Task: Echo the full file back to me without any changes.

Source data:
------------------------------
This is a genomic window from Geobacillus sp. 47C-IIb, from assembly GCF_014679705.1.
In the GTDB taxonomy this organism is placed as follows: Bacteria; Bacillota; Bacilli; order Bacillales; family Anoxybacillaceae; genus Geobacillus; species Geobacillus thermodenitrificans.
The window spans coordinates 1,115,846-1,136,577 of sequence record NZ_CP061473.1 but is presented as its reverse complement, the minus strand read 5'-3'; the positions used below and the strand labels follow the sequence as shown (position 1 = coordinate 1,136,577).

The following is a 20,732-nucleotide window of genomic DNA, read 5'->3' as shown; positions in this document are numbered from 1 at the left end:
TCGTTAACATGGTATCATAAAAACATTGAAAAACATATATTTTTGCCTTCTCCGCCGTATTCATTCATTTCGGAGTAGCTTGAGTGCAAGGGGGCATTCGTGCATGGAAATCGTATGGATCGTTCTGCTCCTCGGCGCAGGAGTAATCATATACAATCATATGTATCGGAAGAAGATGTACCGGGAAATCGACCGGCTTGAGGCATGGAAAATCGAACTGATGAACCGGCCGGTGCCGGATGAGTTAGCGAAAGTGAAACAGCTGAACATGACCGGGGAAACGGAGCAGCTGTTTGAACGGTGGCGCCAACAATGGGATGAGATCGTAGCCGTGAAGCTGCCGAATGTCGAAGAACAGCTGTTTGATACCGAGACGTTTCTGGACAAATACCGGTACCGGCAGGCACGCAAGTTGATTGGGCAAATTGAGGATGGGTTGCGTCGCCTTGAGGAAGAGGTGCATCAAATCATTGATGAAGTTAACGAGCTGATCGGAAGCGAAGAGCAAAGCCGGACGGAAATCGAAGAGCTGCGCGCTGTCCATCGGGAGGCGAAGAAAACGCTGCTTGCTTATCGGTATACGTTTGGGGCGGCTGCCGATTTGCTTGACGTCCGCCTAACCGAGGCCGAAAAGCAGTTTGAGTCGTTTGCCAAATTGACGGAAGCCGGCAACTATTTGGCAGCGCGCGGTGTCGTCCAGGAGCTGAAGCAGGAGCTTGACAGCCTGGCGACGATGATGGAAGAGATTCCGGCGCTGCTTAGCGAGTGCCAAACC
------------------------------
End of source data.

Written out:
This is a genomic window from Geobacillus sp. 47C-IIb, from assembly GCF_014679705.1.
In the GTDB taxonomy this organism is placed as follows: Bacteria; Bacillota; Bacilli; order Bacillales; family Anoxybacillaceae; genus Geobacillus; species Geobacillus thermodenitrificans.
The window spans coordinates 1,115,846-1,136,577 of sequence record NZ_CP061473.1 but is presented as its reverse complement, the minus strand read 5'-3'; the positions used below and the strand labels follow the sequence as shown (position 1 = coordinate 1,136,577).

The following is a 20,732-nucleotide window of genomic DNA, read 5'->3' as shown; positions in this document are numbered from 1 at the left end:
TCGTTAACATGGTATCATAAAAACATTGAAAAACATATATTTTTGCCTTCTCCGCCGTATTCATTCATTTCGGAGTAGCTTGAGTGCAAGGGGGCATTCGTGCATGGAAATCGTATGGATCGTTCTGCTCCTCGGCGCAGGAGTAATCATATACAATCATATGTATCGGAAGAAGATGTACCGGGAAATCGACCGGCTTGAGGCATGGAAAATCGAACTGATGAACCGGCCGGTGCCGGATGAGTTAGCGAAAGTGAAACAGCTGAACATGACCGGGGAAACGGAGCAGCTGTTTGAACGGTGGCGCCAACAATGGGATGAGATCGTAGCCGTGAAGCTGCCGAATGTCGAAGAACAGCTGTTTGATACCGAGACGTTTCTGGACAAATACCGGTACCGGCAGGCACGCAAGTTGATTGGGCAAATTGAGGATGGGTTGCGTCGCCTTGAGGAAGAGGTGCATCAAATCATTGATGAAGTTAACGAGCTGATCGGAAGCGAAGAGCAAAGCCGGACGGAAATCGAAGAGCTGCGCGCTGTCCATCGGGAGGCGAAGAAAACGCTGCTTGCTTATCGGTATACGTTTGGGGCGGCTGCCGATTTGCTTGACGTCCGCCTAACCGAGGCCGAAAAGCAGTTTGAGTCGTTTGCCAAATTGACGGAAGCCGGCAACTATTTGGCAGCGCGCGGTGTCGTCCAGGAGCTGAAGCAGGAGCTTGACAGCCTGGCGACGATGATGGAAGAGATTCCGGCGCTGCTTAGCGAGTGCCAAACC